Free Geek does not collect income, religious or ethnic background information from our donors, customers, clients or volunteers. We do collect information on where they live and generate reports of community impact and involvement based on the number of donors, customers, clients and volunteers by zip code area. We have the most impact in SE Portland, concentrated in the zip codes closest to the Free Geek Community Technology Center. More importantly, we have a significant impact that reaches well beyond SE Portland, ranging over the entire metropolitan area, as well as the rest of Oregon and southern Washington state. Please see attached community impact report in Appendix B.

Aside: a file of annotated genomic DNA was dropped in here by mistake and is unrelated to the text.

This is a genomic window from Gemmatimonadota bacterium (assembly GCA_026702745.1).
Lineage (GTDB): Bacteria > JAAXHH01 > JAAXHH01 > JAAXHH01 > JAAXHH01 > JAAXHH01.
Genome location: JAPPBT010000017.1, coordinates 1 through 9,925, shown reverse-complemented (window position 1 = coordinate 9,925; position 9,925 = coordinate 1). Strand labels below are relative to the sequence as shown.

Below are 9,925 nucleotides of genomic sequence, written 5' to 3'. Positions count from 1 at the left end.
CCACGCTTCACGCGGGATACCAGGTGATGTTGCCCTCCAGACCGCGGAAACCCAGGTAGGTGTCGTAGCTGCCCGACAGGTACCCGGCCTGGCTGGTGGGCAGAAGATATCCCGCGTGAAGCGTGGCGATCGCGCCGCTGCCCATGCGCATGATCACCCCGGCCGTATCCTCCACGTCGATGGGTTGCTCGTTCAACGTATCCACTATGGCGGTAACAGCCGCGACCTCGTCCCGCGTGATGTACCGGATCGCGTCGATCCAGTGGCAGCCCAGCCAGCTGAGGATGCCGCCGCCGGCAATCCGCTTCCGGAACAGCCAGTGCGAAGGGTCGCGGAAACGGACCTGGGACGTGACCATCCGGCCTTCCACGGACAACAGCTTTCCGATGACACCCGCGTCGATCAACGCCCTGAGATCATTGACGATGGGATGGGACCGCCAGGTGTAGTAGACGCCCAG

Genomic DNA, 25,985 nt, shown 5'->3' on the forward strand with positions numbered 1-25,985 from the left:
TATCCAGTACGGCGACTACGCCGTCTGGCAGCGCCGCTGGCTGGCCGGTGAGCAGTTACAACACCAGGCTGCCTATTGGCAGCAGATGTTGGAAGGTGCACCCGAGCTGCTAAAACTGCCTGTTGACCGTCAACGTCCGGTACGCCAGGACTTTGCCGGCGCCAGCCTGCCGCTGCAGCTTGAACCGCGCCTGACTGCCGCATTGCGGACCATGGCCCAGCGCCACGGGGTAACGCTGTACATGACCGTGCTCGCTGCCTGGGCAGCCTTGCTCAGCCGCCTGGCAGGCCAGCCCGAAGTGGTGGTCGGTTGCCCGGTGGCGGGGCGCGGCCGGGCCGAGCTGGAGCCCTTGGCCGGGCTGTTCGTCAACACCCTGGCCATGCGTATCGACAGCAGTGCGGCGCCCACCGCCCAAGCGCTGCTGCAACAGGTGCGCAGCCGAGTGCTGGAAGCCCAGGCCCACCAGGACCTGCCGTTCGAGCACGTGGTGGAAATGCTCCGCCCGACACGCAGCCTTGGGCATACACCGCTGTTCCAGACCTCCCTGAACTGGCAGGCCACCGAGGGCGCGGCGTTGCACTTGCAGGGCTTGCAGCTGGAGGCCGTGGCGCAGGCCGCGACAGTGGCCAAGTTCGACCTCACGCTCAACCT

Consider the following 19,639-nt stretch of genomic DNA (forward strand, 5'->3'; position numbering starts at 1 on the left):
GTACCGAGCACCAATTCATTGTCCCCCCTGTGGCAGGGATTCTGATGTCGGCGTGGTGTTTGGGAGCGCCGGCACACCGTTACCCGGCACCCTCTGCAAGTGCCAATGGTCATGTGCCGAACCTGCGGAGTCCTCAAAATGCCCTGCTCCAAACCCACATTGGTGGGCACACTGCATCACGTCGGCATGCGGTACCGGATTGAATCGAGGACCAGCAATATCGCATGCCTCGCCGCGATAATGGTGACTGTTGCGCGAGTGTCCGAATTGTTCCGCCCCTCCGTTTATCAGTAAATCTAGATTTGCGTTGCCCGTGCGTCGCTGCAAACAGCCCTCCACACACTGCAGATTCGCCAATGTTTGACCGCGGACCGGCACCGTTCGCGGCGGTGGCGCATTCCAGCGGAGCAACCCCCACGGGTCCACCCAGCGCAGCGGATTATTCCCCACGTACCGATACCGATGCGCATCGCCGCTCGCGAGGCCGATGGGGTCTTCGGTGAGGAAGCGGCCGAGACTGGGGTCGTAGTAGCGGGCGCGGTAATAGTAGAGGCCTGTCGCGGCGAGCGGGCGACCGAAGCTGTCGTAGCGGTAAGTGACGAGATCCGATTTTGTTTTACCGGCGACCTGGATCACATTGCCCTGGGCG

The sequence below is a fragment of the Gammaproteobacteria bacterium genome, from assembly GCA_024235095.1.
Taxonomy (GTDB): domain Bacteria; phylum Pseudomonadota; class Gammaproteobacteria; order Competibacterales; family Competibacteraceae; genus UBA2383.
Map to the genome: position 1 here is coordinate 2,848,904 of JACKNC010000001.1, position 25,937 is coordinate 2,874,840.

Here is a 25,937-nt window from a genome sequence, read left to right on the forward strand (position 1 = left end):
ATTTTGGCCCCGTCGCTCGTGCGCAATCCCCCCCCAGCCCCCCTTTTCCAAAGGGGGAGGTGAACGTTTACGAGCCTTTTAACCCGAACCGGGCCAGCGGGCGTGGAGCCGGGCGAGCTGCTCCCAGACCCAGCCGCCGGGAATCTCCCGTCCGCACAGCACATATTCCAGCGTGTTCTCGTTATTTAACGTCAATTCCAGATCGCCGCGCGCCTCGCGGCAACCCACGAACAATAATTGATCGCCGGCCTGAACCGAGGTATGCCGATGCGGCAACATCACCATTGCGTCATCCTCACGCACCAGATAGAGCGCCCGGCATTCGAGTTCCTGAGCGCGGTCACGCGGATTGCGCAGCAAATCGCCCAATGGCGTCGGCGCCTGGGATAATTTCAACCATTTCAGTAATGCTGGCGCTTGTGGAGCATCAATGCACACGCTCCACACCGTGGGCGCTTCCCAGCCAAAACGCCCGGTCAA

During the initial start-up phase of Free Geek, a few articles in the local media resulted in more donations and clients than we had the capacity for. We quickly developed a waiting list that was over 3 months long. Subsequently, Free Geek did not have an aggressive outreach campaign during the first two years. During this time period we limited ourselves to our website and tabling at community events such as Earth Day and The Procession of the Species. The Free Geek website (www.freegeek.org) currently receives an average of over 4,000 daily unique visitors every month. In addition, Free Geek is listed in the Portland Green Map, the ReDirect Guide (a phone book for environmentally conscious businesses), the Metro Recycling Hotline and the Solid Waste and Recycling web sites for the cities of Portland, Oregon and Vancouver, Washington.